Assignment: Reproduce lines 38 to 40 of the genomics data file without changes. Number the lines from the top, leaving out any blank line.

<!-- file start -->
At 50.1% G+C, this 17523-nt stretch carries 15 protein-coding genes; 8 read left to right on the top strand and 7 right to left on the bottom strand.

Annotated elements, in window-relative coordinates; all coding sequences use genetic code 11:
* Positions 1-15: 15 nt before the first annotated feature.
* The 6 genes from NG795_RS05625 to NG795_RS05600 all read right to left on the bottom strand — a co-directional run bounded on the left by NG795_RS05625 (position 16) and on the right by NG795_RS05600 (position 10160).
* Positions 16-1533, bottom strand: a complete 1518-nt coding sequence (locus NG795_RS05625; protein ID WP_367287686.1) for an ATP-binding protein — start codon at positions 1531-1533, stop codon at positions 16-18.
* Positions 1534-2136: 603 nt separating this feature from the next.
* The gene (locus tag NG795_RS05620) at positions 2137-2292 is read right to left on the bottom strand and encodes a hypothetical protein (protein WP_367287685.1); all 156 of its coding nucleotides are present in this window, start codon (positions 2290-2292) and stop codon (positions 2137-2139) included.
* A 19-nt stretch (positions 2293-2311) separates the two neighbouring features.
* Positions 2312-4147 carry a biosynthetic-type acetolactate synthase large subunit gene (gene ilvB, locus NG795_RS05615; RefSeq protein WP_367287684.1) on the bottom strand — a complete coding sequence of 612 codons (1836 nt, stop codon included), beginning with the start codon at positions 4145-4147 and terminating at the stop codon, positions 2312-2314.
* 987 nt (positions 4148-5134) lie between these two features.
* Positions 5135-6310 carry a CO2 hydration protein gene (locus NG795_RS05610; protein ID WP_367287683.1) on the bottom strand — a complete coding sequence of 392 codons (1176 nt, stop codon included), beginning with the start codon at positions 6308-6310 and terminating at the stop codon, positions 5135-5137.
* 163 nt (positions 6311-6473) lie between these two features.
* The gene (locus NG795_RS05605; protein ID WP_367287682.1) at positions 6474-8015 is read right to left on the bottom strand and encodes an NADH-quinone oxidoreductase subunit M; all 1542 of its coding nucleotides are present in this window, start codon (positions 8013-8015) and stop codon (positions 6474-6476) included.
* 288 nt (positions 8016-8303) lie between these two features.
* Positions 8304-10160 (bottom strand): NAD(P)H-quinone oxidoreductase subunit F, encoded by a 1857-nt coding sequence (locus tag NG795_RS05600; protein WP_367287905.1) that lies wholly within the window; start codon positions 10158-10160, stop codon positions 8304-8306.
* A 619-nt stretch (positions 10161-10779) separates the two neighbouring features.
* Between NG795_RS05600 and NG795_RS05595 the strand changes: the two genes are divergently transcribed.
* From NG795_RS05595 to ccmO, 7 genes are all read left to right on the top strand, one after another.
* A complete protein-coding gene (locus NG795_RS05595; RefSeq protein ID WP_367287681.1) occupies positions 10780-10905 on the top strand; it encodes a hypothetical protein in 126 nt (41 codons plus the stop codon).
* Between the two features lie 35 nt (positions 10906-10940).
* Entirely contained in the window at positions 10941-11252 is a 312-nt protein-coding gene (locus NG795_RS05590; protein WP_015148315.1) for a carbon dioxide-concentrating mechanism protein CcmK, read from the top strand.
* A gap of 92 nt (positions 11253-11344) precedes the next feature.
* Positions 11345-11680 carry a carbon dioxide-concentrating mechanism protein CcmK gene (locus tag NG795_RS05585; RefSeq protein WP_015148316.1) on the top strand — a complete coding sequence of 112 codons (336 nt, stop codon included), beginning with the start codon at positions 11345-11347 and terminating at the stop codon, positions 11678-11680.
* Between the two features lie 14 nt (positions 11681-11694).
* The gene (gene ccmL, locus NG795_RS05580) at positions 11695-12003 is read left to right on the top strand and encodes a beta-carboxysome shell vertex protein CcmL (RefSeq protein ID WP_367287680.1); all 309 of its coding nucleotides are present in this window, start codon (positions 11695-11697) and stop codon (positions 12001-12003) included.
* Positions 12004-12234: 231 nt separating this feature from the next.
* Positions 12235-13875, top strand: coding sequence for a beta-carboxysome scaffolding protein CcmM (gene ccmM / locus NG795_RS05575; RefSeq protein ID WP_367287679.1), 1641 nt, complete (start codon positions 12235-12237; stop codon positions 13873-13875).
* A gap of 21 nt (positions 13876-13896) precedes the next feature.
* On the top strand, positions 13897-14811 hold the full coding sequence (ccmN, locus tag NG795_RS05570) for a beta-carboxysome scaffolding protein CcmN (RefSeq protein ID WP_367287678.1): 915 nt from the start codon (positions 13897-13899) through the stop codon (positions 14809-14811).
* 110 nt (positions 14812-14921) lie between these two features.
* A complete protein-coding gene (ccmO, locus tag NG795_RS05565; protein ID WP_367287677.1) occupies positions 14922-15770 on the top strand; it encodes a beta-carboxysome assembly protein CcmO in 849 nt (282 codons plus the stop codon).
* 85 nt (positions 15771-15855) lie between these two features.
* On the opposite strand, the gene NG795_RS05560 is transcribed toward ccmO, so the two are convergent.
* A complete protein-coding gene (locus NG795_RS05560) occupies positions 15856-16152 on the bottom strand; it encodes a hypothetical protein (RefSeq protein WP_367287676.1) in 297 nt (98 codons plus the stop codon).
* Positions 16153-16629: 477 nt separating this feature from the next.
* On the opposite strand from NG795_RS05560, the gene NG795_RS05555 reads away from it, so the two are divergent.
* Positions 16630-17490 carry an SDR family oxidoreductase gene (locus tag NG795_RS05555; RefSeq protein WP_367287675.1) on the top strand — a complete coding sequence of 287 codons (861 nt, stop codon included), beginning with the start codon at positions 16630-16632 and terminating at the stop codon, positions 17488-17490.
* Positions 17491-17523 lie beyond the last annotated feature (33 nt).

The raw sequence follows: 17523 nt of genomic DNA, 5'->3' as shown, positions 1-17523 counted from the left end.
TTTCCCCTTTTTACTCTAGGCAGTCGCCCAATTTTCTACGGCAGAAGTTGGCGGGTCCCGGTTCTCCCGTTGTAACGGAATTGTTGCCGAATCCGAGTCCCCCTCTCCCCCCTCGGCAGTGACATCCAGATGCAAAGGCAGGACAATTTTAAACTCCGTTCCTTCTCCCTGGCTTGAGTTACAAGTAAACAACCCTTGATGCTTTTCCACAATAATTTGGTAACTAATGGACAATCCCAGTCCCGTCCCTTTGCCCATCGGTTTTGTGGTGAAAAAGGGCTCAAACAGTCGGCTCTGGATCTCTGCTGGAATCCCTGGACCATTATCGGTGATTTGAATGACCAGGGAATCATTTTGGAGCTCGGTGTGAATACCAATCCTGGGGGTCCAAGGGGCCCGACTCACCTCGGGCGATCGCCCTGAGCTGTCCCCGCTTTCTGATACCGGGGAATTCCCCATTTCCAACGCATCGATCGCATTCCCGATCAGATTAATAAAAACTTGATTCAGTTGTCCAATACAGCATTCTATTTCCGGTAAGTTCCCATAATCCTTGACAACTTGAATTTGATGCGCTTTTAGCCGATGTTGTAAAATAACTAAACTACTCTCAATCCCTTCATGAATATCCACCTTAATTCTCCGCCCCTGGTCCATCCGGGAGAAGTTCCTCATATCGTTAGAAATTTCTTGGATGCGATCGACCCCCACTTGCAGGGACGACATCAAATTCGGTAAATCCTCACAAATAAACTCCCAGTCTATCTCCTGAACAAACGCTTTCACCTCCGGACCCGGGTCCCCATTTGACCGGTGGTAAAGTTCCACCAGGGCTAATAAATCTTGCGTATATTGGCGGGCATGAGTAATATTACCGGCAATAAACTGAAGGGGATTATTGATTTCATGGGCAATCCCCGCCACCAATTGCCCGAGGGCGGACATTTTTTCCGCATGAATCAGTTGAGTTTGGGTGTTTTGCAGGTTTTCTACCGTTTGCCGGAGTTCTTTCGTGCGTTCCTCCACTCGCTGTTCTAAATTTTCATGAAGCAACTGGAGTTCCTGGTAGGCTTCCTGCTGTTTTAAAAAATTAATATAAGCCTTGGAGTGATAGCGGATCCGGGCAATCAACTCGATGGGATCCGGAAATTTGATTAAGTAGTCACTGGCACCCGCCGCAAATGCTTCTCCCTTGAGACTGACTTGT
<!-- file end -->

* Positions 17491-17523 lie beyond the last annotated feature (33 nt).

The raw sequence follows: 17523 nt of genomic DNA, 5'->3' as shown, positions 1-17523 counted from the left end.
TTTCCCCTTTTTACTCTAGGCAGTCGCCCAATTTTCTACGGCAGAAGTTGGCGGGTCCCGGTTCTCCCGTTGTAACGGAATTGTTGCCGAATCCGAGTCCCCCTCTCCCCCCTCGGCAGTGACATCCAGATGCAAAGGCAGGACAATTTTAAACTCCGTTCCTTCTCCCTGGCTTGAGTTACAAGTAAACAACCCTTGATGCTTTTCCACAATAATTTGGTAACTAATGGACAATCCCAGTCCCGTCCCTTTGCCCATCGGTTTTGTGGTGAAAAAGGGCTCAAACAGTCGGCTCTGGATCTCTGCTGGAATCCCTGGACCATTATCGGTGATTTGAATGACCAGGGAATCATTTTGGAGCTCGGTGTGAATACCAATCCTGGGGGTCCAAGGGGCCCGACTCACCTCGGGCGATCGCCCTGAGCTGTCCCCGCTTTCTGATACCGGGGAATTCCCCATTTCCAACGCATCGATCGCATTCCCGATCAGATTAATAAAAACTTGATTCAGTTGTCCAATACAGCATTCTATTTCCGGTAAGTTCCCATAATCCTTGACAACTTGAATTTGATGCGCTTTTAGCCGATGTTGTAAAATAACTAAACTACTCTCAATCCCTTCATGAATATCCACCTTAATTCTCCGCCCCTGGTCCATCCGGGAGAAGTTCCTCATATCGTTAGAAATTTCTTGGATGCGATCGACCCCCACTTGCAGGGACGACATCAAATTCGGTAAATCCTCACAAATAAACTCCCAGTCTATCTCCTGAACAAACGCTTTCACCTCCGGACCCGGGTCCCCATTTGACCGGTGGTAAAGTTCCACCAGGGCTAATAAATCTTGCGTATATTGGCGGGCATGAGTAATATTACCGGCAATAAACTGAAGGGGATTATTGATTTCATGGGCAATCCCCGCCACCAATTGCCCGAGGGCGGACATTTTTTCCGCATGAATCAGTTGAGTTTGGGTGTTTTGCAGGTTTTCTACCGTTTGCCGGAGTTCTTTCGTGCGTTCCTCCACTCGCTGTTCTAAATTTTCATGAAGCAACTGGAGTTCCTGGTAGGCTTCCTGCTGTTTTAAAAAATTAATATAAGCCTTGGAGTGATAGCGGATCCGGGCAATCAACTCGATGGGATCCGGAAATTTGATTAAGTAGTCACTGGCACCCGCCGCAAATGCTTCTCCCTTGAGACTGACTTGT